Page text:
One of my favorite questions to ask is, You have a body of data that you need to put in one place and have it available 10 years from now—what mechanism do you choose to do that? There is one good answer to that question, which is that you give it to a relatively expensive service to do it. And every so often—typically a matter of months, maybe every year—this service, which has two copies of the data, is going to read the two copies, compare them to one another, and do a certain amount of error correction and restoration. That is the only way to be sure that the data will be there 10 years from now.
Putting the data on CDs or DVDs does not work. It actually does work if you can manage to print it out on archival quality paper and then copy it, but a lot of data cannot be rendered that way.
If we do not do anything, we are still making a policy choice, we are choosing the default terms. Let the uncertainty be the rule.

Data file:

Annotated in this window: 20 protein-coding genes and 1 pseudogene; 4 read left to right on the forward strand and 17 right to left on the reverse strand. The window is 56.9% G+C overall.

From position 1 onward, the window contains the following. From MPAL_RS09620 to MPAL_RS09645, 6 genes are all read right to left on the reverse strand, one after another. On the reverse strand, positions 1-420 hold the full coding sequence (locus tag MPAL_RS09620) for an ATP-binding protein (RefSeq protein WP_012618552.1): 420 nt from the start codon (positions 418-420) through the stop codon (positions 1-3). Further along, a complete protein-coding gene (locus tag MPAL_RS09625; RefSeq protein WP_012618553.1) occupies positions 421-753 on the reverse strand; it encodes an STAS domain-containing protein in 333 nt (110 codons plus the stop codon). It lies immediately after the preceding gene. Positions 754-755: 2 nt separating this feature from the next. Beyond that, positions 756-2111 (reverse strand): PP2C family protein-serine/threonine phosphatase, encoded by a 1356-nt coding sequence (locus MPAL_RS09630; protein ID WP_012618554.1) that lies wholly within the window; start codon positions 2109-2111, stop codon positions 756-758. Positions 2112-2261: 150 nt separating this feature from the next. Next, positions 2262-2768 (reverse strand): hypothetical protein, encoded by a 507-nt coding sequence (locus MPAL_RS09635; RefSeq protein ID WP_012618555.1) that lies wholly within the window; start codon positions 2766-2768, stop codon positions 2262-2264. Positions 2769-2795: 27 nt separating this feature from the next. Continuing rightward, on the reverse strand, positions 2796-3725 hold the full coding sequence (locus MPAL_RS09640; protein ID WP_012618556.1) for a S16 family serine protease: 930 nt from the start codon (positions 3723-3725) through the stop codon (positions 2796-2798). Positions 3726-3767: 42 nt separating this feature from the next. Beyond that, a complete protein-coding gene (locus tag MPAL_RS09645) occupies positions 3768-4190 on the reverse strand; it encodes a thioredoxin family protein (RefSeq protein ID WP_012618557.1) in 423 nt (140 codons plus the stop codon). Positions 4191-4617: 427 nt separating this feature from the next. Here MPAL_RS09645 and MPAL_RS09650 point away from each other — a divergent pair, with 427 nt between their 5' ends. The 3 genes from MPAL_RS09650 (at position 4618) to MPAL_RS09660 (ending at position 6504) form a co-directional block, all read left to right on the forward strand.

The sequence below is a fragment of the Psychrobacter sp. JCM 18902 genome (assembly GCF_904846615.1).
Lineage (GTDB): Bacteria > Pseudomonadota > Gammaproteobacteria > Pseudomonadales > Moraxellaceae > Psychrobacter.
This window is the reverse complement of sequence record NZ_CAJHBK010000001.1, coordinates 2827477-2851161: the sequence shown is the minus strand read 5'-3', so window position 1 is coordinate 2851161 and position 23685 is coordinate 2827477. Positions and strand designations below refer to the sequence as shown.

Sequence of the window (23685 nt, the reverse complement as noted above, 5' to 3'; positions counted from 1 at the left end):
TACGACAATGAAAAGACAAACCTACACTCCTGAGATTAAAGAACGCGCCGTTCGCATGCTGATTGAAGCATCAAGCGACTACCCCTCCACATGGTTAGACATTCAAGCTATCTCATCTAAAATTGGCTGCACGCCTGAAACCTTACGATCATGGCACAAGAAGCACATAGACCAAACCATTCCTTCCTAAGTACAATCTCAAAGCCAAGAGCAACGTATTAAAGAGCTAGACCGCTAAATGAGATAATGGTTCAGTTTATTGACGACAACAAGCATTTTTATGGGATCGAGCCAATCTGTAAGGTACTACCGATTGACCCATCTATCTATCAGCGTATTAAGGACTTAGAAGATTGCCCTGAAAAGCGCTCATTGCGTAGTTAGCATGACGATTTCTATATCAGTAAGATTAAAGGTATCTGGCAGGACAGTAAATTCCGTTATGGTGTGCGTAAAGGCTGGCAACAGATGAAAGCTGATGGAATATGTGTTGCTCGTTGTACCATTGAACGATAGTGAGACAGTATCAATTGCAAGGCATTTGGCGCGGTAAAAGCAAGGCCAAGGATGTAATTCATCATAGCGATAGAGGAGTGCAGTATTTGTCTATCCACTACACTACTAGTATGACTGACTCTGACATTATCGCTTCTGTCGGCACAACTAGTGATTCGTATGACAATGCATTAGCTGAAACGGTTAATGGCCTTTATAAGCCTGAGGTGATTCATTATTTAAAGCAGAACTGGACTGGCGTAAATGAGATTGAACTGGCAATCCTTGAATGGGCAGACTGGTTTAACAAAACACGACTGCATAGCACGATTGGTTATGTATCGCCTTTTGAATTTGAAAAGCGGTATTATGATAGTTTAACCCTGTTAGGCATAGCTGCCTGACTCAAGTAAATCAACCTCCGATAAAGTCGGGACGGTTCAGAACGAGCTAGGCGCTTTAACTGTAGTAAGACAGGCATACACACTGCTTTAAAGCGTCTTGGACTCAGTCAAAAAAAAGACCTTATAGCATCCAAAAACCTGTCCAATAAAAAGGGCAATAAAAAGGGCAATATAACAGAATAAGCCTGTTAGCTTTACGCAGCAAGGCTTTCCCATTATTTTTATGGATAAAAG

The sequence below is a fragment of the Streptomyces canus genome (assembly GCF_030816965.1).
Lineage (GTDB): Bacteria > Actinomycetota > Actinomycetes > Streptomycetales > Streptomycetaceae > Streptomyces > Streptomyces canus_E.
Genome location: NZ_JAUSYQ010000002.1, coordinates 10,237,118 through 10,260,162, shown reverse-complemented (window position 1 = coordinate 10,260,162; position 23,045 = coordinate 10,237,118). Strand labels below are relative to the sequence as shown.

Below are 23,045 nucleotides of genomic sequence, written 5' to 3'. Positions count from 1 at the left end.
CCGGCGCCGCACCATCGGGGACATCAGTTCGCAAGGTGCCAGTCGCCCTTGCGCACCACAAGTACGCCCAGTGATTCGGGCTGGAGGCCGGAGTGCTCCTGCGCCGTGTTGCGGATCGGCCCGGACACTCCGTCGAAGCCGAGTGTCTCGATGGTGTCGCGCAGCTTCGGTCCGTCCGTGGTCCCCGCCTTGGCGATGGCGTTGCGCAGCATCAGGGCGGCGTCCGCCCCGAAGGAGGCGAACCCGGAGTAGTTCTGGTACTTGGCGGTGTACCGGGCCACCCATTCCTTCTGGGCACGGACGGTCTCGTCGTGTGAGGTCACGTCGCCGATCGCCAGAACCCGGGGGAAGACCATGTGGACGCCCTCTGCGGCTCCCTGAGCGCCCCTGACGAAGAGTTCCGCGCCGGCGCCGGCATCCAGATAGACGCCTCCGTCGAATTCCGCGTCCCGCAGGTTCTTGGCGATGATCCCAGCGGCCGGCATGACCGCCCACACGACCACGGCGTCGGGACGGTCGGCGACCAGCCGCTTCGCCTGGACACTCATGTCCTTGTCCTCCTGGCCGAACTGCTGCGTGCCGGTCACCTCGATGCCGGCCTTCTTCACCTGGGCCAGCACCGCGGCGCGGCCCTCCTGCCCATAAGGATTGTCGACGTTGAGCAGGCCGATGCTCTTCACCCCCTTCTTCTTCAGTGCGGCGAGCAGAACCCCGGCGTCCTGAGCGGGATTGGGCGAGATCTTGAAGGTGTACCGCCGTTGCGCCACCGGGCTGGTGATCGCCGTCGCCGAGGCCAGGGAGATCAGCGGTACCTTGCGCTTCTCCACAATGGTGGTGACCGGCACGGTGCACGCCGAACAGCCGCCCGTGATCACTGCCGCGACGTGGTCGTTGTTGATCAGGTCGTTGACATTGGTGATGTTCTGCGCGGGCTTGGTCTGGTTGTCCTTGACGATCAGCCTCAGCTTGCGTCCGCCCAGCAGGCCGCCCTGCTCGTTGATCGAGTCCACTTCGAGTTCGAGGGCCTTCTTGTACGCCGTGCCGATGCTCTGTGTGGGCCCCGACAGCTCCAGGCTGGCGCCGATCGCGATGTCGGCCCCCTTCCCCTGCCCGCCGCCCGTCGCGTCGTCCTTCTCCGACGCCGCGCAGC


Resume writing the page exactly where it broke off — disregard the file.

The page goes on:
To defend the NSF’s unfunded data management mandate, I think part of what NSF is saying is that researchers have to confront what the policy choices are, what the data management choices are. The researchers can no longer leave those unstated or underdetermined. This is a good idea, as we think about a network environment where people have to work together and we think about longitudinal issues, the demand for the intellectual resources, and the institutional resources, that we should think about such things as what happens to the data tomorrow or 5 or 10 years from now and who has rights to that data. These are the kinds of decisions that are worth making now, because as the flood of data continues, these questions will only become more pressing.
When we lawyers are doing our job right, we are problem solvers. And when we are doing our job really right, we are identifying problems before they have emerged and become serious, and are helping develop a solution. All of these data management issues are only going to become more pressing, and if we leave all these areas undetermined and not thought about, we will end up in a much worse situation in the future. We will find ourselves dependent on somebody else’s data, and suddenly they have some ability to claim rights and hold us up, because we did not think about the use and access issues in advance.